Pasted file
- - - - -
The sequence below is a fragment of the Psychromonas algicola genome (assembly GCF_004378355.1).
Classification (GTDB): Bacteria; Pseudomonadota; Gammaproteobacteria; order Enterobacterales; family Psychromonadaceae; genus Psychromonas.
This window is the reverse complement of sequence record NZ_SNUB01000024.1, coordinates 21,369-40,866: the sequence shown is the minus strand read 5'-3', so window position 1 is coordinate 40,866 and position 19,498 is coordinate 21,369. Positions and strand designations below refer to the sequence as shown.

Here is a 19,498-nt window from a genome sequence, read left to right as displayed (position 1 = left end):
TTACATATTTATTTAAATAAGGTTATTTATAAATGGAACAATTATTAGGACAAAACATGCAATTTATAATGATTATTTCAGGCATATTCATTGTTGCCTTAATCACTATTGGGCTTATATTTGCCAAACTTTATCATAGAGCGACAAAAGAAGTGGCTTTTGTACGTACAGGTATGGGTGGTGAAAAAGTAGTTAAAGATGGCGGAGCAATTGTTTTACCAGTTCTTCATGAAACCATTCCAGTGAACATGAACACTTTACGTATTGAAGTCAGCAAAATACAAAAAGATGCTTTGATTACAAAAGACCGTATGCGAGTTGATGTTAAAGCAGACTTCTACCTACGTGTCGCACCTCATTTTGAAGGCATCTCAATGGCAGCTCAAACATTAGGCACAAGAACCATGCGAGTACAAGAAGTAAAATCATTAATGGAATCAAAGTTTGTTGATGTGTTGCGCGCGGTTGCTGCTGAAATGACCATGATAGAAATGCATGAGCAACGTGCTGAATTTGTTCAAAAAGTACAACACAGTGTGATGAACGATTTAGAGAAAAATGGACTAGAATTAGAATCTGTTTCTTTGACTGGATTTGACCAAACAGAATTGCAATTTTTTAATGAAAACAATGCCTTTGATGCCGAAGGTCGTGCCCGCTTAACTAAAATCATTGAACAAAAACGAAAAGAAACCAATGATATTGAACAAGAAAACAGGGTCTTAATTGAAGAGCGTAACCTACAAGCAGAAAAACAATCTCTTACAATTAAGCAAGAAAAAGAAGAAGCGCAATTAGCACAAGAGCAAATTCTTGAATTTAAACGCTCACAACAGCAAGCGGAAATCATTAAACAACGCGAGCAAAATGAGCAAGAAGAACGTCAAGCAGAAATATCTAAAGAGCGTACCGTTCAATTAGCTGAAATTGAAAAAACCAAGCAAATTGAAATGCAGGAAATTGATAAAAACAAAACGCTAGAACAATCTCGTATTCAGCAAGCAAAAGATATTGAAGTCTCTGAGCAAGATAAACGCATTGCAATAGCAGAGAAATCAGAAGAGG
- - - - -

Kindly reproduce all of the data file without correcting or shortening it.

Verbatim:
The sequence below is a fragment of the Psychromonas algicola genome (assembly GCF_004378355.1).
Classification (GTDB): Bacteria; Pseudomonadota; Gammaproteobacteria; order Enterobacterales; family Psychromonadaceae; genus Psychromonas.
This window is the reverse complement of sequence record NZ_SNUB01000024.1, coordinates 21,369-40,866: the sequence shown is the minus strand read 5'-3', so window position 1 is coordinate 40,866 and position 19,498 is coordinate 21,369. Positions and strand designations below refer to the sequence as shown.

Here is a 19,498-nt window from a genome sequence, read left to right as displayed (position 1 = left end):
TTACATATTTATTTAAATAAGGTTATTTATAAATGGAACAATTATTAGGACAAAACATGCAATTTATAATGATTATTTCAGGCATATTCATTGTTGCCTTAATCACTATTGGGCTTATATTTGCCAAACTTTATCATAGAGCGACAAAAGAAGTGGCTTTTGTACGTACAGGTATGGGTGGTGAAAAAGTAGTTAAAGATGGCGGAGCAATTGTTTTACCAGTTCTTCATGAAACCATTCCAGTGAACATGAACACTTTACGTATTGAAGTCAGCAAAATACAAAAAGATGCTTTGATTACAAAAGACCGTATGCGAGTTGATGTTAAAGCAGACTTCTACCTACGTGTCGCACCTCATTTTGAAGGCATCTCAATGGCAGCTCAAACATTAGGCACAAGAACCATGCGAGTACAAGAAGTAAAATCATTAATGGAATCAAAGTTTGTTGATGTGTTGCGCGCGGTTGCTGCTGAAATGACCATGATAGAAATGCATGAGCAACGTGCTGAATTTGTTCAAAAAGTACAACACAGTGTGATGAACGATTTAGAGAAAAATGGACTAGAATTAGAATCTGTTTCTTTGACTGGATTTGACCAAACAGAATTGCAATTTTTTAATGAAAACAATGCCTTTGATGCCGAAGGTCGTGCCCGCTTAACTAAAATCATTGAACAAAAACGAAAAGAAACCAATGATATTGAACAAGAAAACAGGGTCTTAATTGAAGAGCGTAACCTACAAGCAGAAAAACAATCTCTTACAATTAAGCAAGAAAAAGAAGAAGCGCAATTAGCACAAGAGCAAATTCTTGAATTTAAACGCTCACAACAGCAAGCGGAAATCATTAAACAACGCGAGCAAAATGAGCAAGAAGAACGTCAAGCAGAAATATCTAAAGAGCGTACCGTTCAATTAGCTGAAATTGAAAAAACCAAGCAAATTGAAATGCAGGAAATTGATAAAAACAAAACGCTAGAACAATCTCGTATTCAGCAAGCAAAAGATATTGAAGTCTCTGAGCAAGATAAACGCATTGCAATAGCAGAGAAATCAGAAGAGG